Rather than go through a hole by hole pictorial display, the following pictures provide a good sense of the historical course at Foxburg, as well as the potential. A comprehensive course tour provided by Joseph Bausch can be found at

Hole 2 is an uphill par three that crosses a still active dirt road.

The tee shot on the 3rd is constricted indeed!

The dirt road that crosses through the golf course provides a sense of earlier times.

From behind the perched third green one gets a sense of how the thick trees limit views and options.

The long, lovely expanse of the 4th hole.

The long, uphill par five 5th plays to 475 yards featuring a blind, Alps-like second shot.

The blind approach on 5 requires faith in your line and a steady hand.

The intervening hand of man is evident on this banked up green and bunker left of the par three 6th.

Cross bunkers that used to be sand filled protect the green on the short, downhill 7th par four.

A lone golfer contemplates what must have been and what could be. The green abuts the road behind.

Looking back to the 7th tee the man-made cross bunkers and fall-away green offer a nostalgic appeal.

The par three 8th requires a precise shot over bunkers.

Golfers begin their ascent up the narrow, uphill 9th hole.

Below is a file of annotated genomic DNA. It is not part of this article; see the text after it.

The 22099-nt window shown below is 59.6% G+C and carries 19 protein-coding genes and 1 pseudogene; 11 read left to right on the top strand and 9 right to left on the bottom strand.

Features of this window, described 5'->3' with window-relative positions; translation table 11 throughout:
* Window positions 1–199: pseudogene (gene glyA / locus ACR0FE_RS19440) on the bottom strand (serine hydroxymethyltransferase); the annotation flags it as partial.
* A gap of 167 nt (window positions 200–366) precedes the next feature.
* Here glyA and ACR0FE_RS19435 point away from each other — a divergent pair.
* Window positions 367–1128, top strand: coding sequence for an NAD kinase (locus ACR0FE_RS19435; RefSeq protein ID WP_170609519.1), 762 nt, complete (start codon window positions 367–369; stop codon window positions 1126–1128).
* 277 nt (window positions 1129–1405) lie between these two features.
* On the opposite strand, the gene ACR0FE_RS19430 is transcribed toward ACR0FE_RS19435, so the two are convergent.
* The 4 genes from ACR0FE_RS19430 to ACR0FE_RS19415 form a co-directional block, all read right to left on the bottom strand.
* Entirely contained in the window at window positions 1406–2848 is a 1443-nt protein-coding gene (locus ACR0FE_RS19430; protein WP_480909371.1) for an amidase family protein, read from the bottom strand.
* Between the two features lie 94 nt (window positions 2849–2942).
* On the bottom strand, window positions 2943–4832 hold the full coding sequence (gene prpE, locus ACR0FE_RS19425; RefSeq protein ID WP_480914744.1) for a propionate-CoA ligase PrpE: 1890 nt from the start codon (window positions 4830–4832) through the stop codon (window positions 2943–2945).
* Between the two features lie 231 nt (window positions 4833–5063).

One more uphill approach to yet another perched green brings a glorious morning to a close.

In many ways, it’s amazing to consider how well preserved the golf course at Foxburg is all these years later. While playing shorter than most modern designs, the golf holes still hold the same basic appeal to our adventurous sporting instincts that is universal and timeless in spirit. It exemplifies the fact that golf at its core need only be what it is; a simple game in the limitless variety of the great outdoors that brings people together in a spirit of honest competition and bonding camaraderie.

It’s also impossible to visit Foxburg without considering what it can and should be to the game of golf. Although lovingly tended by the club and its staff, it’s clear they are operating on a shoestring budget. A well-considered tree and turf management program perhaps provided pro bono by interested benevolent individuals and expert assistants could do wonders in sprucing up the old joint, and helping it to shine for future generations in the coming centuries. A little infusion of cash wouldn’t hurt, either.